Low prices do bring in additional customers. Reuters writes that Craig Johnson, president of Customer Growth Partners, says "since January, Wal-Mart's share of the U.S. retail market has risen 0.85 percentage points to 11.3 percent."
According to Walmart's 10-Q for the period ending July 31, its gross margins moved up slightly from 2008 to 2009. Widespread discounting could undermine that number, which is something Wall Street would not like.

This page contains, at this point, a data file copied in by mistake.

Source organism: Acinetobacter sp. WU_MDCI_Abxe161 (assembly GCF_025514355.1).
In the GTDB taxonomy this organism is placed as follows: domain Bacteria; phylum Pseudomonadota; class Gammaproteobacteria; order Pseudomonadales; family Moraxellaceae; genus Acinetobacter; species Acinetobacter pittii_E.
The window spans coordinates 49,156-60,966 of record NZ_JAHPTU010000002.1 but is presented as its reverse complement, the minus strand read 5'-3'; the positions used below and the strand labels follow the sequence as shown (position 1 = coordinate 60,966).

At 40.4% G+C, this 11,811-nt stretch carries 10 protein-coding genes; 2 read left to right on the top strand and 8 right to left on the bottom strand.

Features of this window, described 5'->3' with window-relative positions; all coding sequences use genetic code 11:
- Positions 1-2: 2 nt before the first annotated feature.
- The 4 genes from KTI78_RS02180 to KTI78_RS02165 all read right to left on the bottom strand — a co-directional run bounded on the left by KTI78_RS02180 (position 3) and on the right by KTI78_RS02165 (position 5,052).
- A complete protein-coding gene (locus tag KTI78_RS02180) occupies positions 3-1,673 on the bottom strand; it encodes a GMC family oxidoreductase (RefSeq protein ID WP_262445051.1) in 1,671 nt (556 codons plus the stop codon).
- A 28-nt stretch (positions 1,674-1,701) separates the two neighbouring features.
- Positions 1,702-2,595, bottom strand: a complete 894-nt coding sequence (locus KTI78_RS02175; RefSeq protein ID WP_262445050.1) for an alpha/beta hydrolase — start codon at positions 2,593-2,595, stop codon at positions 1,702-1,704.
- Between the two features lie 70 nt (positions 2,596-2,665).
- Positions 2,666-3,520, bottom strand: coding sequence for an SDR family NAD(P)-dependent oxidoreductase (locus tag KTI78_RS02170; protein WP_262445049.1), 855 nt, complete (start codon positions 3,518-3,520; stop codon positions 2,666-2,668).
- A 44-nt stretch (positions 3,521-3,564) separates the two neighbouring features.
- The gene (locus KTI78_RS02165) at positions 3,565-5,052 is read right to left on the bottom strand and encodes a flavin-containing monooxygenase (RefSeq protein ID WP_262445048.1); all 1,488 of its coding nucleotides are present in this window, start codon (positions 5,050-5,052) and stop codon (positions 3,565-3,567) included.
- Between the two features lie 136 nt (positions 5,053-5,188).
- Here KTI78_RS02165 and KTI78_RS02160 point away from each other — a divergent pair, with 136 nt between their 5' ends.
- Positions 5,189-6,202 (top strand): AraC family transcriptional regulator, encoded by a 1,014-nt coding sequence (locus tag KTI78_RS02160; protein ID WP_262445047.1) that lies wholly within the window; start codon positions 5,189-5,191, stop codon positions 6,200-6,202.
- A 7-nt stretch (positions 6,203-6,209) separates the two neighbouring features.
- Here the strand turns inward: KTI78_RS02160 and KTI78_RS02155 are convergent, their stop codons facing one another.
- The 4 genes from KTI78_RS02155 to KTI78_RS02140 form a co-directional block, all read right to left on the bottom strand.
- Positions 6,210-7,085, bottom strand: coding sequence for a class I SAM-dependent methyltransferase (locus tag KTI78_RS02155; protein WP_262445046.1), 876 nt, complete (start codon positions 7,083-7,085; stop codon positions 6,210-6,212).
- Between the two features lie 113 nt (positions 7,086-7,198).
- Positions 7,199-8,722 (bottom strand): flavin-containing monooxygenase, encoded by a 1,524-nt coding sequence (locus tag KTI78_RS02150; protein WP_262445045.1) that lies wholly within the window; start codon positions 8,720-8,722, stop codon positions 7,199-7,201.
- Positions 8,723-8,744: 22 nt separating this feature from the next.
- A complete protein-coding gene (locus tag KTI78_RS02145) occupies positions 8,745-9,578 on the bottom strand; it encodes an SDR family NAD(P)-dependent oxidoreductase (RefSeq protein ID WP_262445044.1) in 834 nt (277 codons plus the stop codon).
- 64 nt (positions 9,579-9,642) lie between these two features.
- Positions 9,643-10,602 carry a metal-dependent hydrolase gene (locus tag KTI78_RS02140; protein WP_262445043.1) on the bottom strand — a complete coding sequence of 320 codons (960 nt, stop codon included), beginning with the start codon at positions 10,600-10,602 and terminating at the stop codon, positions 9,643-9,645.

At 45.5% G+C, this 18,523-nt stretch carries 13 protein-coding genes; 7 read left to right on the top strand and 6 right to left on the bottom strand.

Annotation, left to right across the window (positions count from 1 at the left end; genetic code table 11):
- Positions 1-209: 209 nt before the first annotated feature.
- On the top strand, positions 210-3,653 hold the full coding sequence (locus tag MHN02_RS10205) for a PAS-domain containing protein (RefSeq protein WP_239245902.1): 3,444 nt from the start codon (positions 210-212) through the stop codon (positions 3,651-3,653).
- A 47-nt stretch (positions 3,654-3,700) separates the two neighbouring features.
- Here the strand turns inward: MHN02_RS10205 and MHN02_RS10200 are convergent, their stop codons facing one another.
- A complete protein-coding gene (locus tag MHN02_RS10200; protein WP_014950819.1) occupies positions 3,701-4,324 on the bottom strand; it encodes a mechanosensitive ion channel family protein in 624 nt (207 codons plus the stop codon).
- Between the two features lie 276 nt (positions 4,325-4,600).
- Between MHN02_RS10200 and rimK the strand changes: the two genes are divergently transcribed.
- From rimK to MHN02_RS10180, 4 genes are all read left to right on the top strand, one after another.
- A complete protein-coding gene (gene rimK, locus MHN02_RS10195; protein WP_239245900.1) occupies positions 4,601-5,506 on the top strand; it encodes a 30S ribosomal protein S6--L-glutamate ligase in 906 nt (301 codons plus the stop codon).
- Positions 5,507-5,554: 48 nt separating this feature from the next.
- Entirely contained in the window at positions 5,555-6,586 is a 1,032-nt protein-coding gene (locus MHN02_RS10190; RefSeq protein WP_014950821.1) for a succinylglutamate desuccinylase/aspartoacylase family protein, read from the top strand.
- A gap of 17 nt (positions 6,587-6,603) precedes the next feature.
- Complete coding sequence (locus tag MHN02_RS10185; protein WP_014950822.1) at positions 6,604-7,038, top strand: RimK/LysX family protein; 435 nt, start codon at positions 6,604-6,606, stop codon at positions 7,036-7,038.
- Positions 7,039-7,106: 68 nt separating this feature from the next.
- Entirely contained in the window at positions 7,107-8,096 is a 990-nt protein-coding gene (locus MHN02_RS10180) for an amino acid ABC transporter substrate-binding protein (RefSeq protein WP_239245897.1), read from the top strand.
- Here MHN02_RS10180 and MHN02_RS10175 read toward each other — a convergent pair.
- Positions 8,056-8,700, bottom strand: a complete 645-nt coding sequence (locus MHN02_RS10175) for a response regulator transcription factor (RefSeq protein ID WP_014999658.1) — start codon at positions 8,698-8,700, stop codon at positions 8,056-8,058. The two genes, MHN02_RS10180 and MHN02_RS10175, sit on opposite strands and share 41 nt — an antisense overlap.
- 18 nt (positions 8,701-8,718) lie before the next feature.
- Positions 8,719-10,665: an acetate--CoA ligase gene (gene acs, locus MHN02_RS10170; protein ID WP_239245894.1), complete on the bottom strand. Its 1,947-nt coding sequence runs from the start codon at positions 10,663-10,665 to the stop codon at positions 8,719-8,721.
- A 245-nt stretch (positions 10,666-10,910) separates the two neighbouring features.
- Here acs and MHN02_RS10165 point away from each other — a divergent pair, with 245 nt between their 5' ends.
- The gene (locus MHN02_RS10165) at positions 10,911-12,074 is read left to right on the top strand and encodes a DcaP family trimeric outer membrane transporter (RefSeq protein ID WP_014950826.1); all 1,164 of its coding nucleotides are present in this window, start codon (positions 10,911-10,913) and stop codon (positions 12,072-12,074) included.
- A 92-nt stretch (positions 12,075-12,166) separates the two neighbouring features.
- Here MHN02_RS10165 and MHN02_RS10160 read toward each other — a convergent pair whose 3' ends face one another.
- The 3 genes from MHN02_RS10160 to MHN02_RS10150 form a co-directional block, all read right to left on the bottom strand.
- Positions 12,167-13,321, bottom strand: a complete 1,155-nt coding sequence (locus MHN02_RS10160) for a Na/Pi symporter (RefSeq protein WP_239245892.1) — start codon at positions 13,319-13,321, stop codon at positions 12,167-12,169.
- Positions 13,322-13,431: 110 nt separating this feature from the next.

Walmart may be hoping that if customers come to its stores or go online for significant bargains, they will also buy something else as they walk through the aisles or browse Walmart.com. The "loss leader" is an old trick in the retail business, but it does not always work. Sometimes customers walk in the door, get their bargain and leave.
Walmart is taking a risk by offering products that are probably priced below cost. Its earnings over the holiday period will prove whether or not this strategy works.